Each parent has his or her own way of disciplining a child to discourage a behavior. One form of disciplinary action that has become a controversial topic is spanking. Psychologist and author Carol Dweck explains that many parents believe that spanking is a very pointed, dramatic way to teach children what is right and wrong but decades of research has shown it does not work.
Striking a child may only result with a short-term fix instead of permanently rectifying the problem. According to therapist and author Robert Brooks, parents are fooled into thinking spanking is effective because they believe that it makes their child stop the behavior. He explains that what happens is that behavior continues behind the parents´ back. Finding alternate ways of disciplining is beneficial because data is showing that spanking in many ways leads kids to be much angrier.
Though some parents believe in spanking, some experts suggest that it is demonstrating to your child that aggression is a way to solve a problem. According to Marcy Axness, Childhood Development Specialist, spanked toddlers and children grow up to hit their partners and engage in more domestic violence. She explains there is really nothing positive to be gained from spanking. Additionally, spanking is contradictory to teaching a child to respect.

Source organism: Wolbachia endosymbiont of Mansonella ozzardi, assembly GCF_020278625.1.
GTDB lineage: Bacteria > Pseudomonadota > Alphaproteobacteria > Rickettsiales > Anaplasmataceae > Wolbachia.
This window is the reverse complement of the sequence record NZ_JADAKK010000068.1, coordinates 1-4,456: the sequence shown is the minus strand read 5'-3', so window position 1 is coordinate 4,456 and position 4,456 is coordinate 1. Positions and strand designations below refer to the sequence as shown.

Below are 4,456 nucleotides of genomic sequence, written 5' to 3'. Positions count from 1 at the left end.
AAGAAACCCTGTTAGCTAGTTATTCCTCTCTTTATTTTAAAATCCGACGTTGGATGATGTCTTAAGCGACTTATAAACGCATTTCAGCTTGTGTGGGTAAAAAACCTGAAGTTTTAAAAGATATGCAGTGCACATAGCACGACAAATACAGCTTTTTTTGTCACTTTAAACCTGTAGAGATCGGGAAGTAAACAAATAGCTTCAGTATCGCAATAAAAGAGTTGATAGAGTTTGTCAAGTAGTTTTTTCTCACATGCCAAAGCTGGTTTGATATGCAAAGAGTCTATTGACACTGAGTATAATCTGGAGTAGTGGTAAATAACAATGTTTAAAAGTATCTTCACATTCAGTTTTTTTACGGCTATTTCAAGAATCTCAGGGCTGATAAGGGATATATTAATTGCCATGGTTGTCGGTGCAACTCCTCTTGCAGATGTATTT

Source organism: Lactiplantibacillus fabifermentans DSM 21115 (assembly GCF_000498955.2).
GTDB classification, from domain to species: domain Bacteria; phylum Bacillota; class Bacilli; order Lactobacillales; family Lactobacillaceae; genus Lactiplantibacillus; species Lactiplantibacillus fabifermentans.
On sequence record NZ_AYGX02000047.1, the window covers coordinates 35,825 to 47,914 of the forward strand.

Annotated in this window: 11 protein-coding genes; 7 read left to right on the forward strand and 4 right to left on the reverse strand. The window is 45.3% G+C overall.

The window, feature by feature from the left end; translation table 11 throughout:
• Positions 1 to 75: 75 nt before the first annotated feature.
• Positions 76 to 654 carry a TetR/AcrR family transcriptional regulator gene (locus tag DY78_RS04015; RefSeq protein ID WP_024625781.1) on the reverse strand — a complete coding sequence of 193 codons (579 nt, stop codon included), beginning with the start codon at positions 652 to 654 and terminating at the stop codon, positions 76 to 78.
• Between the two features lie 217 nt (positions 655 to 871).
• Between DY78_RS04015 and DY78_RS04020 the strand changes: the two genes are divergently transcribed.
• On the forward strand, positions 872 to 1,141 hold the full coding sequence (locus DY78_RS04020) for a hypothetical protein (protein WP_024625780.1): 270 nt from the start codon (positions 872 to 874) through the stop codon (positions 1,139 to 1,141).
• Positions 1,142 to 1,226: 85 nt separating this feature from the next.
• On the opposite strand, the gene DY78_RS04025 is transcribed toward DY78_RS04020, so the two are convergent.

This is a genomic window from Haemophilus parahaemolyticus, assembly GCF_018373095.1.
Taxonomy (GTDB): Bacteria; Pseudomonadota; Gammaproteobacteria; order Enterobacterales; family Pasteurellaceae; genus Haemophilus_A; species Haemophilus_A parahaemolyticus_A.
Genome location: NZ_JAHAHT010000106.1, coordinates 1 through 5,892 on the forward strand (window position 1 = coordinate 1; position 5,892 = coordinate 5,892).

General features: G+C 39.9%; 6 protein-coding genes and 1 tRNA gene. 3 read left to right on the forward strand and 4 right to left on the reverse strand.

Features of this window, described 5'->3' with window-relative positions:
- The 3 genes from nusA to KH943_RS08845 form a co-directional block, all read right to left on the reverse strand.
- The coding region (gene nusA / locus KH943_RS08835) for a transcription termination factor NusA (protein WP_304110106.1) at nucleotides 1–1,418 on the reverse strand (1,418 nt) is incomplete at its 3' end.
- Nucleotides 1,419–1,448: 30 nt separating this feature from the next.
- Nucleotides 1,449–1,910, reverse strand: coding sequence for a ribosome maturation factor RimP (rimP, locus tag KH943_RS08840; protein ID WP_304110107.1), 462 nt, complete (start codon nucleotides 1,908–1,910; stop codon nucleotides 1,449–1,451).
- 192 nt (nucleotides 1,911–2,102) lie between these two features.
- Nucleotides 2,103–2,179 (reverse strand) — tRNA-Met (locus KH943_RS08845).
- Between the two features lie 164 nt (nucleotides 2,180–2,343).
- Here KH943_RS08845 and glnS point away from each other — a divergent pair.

As opposed to spanking, which is an ineffective tool for dealing with discipline, explore alternate ways of teaching right from wrong. According to Child Development Specialist, Gila Brown, a more successful way of disciplining kids is teaching them restitution. Restitution means, that when I've done something hurtful or when I broke something, I make it up to them.
If you find yourself spanking and yelling a lot, step back and maybe seek out help to find more efficient disciplinary techniques. Do what you have to do to make sure that you understand that you are the adult here and there are other ways to get your child to do what you need your child to do. As opposed to spanking, the end product can be a natural and logical consequence. For example, let your child know that their misbehavior will result in something being taken away from them, such as a book, a toy or an electronic.